The Sellafield nuclear complex in Cumbria was involved in almost half of all the accidents transporting radioactive materials in 2011, the government’s Office for Nuclear Regulation (ONR) has revealed. In 18 of the 38 incidents recorded on an official database, the radioactive cargo was being moved to or from Sellafield. Shipments were made to nuclear sites in the UK and abroad. ONR only agreed to name the sites involved in the accidents after it was challenged under freedom of information law. At first it insisted that they had to be kept secret, but then it relented and released a list of nuclear industry sites. It only did so, however, in a way that meant that the sites couldn’t be matched to previously published accounts of individual accidents. And ONR refused to name the hospitals, universities and other agencies outside of the nuclear industry involved in accidents.
RobEdwards 18th Dec 2012 more »
A SUFFOLK county councillor is calling for the amount being paid to the chairman of the Sizewell C Community Forum to be disclosed. The body, funded by EDF Energy, has been set up as part of efforts to consult the community about the impact of the power station project. Richard Smith, county councillor for Aldeburgh and Leiston, is the former chairman of the Sizewell Stakeholder Group (SSG), the liaison group for Sizewell A and B issues, a role for which he received a £5,000 a year honorarium. He believes the amount being paid by EDF to Brian Stewart, chairman of the Sizewell C forum, should be made public in the cause of “openness and transparency”. Mr Smith raised the issue at a meeting of the forum but Mr Stewart, former chief executive of the East of England Regional Assembly, declined to reveal the amount of money involved.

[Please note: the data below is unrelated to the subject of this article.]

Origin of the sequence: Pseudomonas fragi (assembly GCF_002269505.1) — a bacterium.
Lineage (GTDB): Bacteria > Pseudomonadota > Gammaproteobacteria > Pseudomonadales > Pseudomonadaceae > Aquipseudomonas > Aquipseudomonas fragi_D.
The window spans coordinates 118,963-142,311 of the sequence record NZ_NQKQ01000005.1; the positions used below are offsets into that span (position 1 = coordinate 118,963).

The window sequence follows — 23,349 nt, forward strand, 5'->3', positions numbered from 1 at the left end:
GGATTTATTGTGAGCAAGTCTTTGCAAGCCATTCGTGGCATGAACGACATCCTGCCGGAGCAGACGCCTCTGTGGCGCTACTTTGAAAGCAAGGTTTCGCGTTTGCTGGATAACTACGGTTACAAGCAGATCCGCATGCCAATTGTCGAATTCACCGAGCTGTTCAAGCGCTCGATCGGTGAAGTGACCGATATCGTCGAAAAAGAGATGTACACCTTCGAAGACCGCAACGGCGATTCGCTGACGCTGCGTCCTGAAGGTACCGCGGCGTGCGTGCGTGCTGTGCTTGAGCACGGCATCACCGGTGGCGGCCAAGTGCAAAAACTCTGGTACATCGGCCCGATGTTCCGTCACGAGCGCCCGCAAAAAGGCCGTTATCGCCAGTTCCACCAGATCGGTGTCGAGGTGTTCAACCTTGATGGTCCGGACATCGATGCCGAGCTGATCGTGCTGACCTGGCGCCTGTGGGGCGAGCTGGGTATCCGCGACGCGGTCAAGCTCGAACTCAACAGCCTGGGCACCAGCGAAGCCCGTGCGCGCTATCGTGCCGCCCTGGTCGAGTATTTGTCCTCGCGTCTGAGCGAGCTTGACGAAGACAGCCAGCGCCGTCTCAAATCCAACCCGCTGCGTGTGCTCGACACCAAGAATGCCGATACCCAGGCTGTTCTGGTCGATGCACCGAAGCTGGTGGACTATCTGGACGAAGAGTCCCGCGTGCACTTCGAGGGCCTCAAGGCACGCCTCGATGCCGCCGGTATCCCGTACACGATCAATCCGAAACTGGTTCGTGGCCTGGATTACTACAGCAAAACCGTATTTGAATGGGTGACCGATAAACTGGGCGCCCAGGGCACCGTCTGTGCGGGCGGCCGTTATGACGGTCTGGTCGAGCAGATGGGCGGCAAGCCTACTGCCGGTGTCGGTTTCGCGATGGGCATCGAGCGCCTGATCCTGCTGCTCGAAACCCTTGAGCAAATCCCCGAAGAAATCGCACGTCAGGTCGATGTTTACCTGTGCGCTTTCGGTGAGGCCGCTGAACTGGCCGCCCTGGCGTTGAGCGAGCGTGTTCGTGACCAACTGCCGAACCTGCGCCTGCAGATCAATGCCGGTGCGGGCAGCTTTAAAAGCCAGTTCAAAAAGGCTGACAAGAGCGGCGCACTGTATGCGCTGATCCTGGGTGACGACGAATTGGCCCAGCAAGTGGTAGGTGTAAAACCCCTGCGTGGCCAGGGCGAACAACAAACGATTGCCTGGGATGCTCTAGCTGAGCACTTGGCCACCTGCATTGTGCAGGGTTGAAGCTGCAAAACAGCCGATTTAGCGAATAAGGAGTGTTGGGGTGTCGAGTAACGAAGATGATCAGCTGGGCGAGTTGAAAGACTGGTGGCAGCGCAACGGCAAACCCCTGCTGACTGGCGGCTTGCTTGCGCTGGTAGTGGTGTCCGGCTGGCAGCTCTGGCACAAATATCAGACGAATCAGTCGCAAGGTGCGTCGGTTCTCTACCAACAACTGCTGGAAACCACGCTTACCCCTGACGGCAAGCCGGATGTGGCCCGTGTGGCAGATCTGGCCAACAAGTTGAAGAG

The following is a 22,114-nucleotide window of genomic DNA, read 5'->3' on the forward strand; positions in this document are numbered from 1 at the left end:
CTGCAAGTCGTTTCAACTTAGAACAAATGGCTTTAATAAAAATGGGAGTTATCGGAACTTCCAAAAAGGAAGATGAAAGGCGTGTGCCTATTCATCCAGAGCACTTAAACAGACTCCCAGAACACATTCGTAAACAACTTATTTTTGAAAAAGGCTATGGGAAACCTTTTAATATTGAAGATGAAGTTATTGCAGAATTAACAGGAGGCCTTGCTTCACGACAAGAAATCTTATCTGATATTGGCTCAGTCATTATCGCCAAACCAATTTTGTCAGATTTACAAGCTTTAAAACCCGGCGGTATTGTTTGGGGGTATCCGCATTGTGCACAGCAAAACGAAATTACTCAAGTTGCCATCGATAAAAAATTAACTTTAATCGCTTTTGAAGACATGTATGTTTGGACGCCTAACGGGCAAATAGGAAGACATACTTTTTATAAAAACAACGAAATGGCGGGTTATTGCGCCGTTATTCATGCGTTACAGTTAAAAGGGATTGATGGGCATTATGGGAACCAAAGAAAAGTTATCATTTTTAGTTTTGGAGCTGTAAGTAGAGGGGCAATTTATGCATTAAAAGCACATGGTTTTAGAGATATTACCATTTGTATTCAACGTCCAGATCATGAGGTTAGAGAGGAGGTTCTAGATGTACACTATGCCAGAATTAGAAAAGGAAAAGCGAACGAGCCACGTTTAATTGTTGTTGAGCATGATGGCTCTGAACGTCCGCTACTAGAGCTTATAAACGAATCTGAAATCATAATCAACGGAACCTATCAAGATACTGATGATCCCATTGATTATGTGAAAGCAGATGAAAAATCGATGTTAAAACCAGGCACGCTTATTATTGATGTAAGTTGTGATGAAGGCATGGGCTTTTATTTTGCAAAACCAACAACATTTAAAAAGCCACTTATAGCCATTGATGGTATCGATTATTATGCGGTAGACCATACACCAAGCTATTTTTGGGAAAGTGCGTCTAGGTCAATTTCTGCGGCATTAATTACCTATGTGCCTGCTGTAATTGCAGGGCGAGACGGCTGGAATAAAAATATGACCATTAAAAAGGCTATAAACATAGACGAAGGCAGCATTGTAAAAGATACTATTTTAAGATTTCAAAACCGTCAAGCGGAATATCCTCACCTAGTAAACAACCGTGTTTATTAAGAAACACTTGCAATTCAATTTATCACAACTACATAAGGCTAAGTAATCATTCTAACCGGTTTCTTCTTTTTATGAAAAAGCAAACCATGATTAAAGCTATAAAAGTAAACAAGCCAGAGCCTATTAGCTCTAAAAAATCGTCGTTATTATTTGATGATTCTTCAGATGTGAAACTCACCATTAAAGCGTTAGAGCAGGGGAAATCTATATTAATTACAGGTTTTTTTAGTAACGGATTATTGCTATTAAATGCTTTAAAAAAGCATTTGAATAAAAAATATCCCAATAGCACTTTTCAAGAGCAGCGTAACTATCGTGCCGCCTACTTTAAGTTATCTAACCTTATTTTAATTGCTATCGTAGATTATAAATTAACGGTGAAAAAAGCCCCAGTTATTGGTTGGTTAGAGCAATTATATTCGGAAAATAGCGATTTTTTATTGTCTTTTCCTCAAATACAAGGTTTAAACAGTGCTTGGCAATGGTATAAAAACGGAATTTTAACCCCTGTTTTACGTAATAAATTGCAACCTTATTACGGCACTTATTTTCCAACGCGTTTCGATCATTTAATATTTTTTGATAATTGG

East Anglian Daily Times 17th Dec 2012 more »
Four anti-nuclear protesters who chained themselves together outside Hinkley Point nuclear power station are due before magistrates in Taunton, charged with obstructing a highway. The action last month was in protest at plans for new reactors at the site near Bridgwater. The main access road was blocked, causing long queues as staff arrived for work.
ITV West 19th Dec 2012 more »
Forty-seven jobs are to go by next summer at Chapelcross where the workforce is made up of 345 Magnox employees supported by agency workers. Management insists deadline changes in the defuelling process mean the size of the workforce has been maintained for three to four years longer than first envisaged. Defuelling of the four reactors is due to be completed by the middle of next year and that will mean a scaling down in staff numbers to 298 by September.
Dumfries & Galloway Standard 19th Dec 2012 more »